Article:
Tennessee Youth Courts

The Fruits of Tomorrow are the Seeds of Today

We all make mistakes. The question is how do we take those mistakes and turn them into opportunities for growth and personal development? Youth Courts, often called Teen Courts and Student Courts, have the answer for many young people who have made mistakes that take them into the Juvenile Justice System for the first time on minor offenses.

Youth Court Programs do not inolve custody issues. 

In Youth or Teen courts, teenagers determine a consequence for their peers who have admitted to committing an offense.  These teen volunteers consider the following when determining a sentence or disposition:

  • Accountability — increasing the youthful offender's awareness of the harmful effects of the behavior that resulted in the offense;
  • Competency development — providing the offender with skills that will enable the young person to make better choices in the future; and
  • Community safety — strengthening the connections between the youthful offender and the community at large which reduces factors that contribute to any future wrongdoing.

For the youth who volunteer, Youth Courts inform and educate young people about the role of law in our democracy and about their role as active citizens. Volunteers learn about court procedures, sentencing options, trial techniques, structure of the justice system, the meaning of justice and relationships between rights and responsibilities.

Young people who are equipped with knowledge of the law and how it works within the judicial system are inclined to have a better understanding of their connection to the American system of justice. The youth feel that they are participants not potential victims.

The Tennessee Youth Courts Program - a juvenile delinquency prevention/intervention program

Youth Courts are attentive to the unique needs and diversity of the community they serve. The Tennessee Youth Court Program seeks to develop strategic partnerships with existing civic, educational, law enforcement, courts and faith sector organizations to expand existing youth courts and improve their sustainability. These partnerships also assist in bringing Youth Courts into new communities. As a result of these collaborations, the Tennessee's youth courts will further bolster the educational and economic futures of young people and promote the ideals of lifelong civic involvement.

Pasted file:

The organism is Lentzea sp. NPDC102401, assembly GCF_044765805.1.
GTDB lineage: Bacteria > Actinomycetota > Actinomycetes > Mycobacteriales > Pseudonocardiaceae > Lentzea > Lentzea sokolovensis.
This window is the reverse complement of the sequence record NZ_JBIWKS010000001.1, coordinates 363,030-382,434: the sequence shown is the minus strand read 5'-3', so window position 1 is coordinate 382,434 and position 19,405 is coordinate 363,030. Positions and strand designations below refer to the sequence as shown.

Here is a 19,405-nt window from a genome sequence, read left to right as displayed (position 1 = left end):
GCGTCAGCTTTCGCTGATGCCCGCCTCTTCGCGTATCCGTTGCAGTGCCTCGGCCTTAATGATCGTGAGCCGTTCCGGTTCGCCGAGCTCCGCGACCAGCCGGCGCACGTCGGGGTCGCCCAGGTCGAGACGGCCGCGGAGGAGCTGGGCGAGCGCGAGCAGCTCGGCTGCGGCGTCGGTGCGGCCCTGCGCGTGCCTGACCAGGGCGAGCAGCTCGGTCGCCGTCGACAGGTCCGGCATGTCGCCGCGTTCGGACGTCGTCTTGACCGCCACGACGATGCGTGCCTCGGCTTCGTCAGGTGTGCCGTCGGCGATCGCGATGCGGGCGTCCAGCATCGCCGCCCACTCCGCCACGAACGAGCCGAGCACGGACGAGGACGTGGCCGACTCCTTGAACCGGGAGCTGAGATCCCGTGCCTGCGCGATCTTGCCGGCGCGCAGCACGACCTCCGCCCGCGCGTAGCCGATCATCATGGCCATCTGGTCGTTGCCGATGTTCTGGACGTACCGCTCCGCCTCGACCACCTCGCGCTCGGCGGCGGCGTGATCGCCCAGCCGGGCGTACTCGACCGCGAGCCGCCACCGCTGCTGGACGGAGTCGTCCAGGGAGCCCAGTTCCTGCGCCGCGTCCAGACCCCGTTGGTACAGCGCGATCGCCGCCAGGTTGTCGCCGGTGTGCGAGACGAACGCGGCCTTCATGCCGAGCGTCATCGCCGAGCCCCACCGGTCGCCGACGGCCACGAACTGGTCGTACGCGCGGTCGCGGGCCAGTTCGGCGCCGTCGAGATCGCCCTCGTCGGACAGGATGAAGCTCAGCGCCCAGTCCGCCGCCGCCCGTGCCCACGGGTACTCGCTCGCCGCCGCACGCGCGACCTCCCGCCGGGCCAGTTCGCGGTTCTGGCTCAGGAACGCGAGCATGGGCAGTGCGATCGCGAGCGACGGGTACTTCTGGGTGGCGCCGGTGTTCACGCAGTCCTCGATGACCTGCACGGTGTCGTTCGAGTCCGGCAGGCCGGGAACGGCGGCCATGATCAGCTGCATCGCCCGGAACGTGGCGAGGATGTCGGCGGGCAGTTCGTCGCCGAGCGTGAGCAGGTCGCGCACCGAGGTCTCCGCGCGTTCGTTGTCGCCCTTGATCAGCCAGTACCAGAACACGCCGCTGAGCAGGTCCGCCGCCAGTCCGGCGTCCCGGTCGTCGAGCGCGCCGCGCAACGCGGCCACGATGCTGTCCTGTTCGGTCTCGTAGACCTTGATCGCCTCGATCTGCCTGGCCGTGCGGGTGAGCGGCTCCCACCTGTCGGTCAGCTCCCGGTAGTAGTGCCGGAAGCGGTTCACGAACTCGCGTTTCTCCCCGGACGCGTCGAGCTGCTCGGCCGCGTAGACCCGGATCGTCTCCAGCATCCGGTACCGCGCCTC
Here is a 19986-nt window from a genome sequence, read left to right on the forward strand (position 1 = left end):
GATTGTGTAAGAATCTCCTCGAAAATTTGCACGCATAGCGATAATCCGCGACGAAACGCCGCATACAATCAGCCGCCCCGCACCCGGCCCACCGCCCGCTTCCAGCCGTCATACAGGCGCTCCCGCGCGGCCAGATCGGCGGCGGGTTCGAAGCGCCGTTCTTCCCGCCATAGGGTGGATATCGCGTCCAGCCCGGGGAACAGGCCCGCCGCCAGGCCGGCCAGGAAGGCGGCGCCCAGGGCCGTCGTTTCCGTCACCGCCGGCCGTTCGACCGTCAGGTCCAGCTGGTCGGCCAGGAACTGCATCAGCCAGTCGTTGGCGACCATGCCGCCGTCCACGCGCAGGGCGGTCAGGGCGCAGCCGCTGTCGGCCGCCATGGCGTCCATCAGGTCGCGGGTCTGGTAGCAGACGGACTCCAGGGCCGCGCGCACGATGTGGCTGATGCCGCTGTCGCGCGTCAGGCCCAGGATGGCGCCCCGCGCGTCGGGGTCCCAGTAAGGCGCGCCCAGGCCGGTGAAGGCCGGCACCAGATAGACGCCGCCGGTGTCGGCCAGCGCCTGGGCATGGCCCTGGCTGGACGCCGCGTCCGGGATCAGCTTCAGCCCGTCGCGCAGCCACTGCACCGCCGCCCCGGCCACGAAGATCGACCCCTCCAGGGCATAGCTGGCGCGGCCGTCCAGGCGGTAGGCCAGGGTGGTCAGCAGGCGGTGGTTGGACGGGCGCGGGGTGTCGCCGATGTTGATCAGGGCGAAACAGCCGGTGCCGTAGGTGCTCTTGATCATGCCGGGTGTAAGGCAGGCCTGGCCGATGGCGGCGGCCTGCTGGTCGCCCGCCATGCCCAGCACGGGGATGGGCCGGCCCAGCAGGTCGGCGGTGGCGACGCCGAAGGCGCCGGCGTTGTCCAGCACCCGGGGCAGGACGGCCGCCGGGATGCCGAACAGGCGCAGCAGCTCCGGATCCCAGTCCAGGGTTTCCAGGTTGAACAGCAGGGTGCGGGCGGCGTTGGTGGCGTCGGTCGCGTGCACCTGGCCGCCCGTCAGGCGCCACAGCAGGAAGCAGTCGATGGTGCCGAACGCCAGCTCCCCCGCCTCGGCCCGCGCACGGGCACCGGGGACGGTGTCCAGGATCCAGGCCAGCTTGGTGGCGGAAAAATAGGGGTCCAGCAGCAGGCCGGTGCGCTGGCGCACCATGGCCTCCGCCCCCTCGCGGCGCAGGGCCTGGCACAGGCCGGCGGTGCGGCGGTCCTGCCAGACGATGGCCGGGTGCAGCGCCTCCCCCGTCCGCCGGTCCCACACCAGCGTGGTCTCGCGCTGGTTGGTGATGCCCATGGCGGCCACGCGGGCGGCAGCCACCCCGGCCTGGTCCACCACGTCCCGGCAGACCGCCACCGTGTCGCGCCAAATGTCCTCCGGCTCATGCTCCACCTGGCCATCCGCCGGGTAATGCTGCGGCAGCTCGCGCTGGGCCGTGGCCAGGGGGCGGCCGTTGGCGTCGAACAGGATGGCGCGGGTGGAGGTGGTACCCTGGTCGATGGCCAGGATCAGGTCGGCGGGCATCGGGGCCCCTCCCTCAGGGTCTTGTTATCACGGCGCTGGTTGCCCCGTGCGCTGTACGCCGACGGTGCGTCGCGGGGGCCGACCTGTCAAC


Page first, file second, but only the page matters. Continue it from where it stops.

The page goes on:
There are over 1,400 youth courts in 49 states and the District of Columbia. In Tennessee, there are operational youth courts in Blount, Crockett, Davidson (4 school-juvenile court partnered courts), Hamilton, Haywood, Lake, Madison, Memphis/Shelby, Montgomery, Sullivan, Sumner and Wilson Counties. Look for new courts to begin in Marshall, Rutherford and Tipton counties. A speicail pilot program with middle school aged youth is being implemented at the Martha O'Bryan Center in Nashville.

Each youth court varies in response to the needs and resources of its community, but typically youth courts handle cases involving young people, ages 11 to 18 who are first time offenders and who have been cited for low-level offenses, such as vandalism, shoplifting and truancy.


The Tennessee Youth Court Program does not provide legal advice.  This project is funded by the State.

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Newsletter

Access the most recent issue Seeds of Success, the newsletter of the Tennessee Youth Court program.


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Denise Bentley

Denise Bentley
Youth Court Coordinator
(615) 277-3207
dbentley@tnbar.org

To find out more about the Youth Courts program, contact Youth Court coordinator Denise Bentley.

Denise works with the Tennessee Legal Community Foundation to establish local youth court programs across the state. These programs have proven successful in many areas and she is excited to be a part of the development of this program in Tennessee.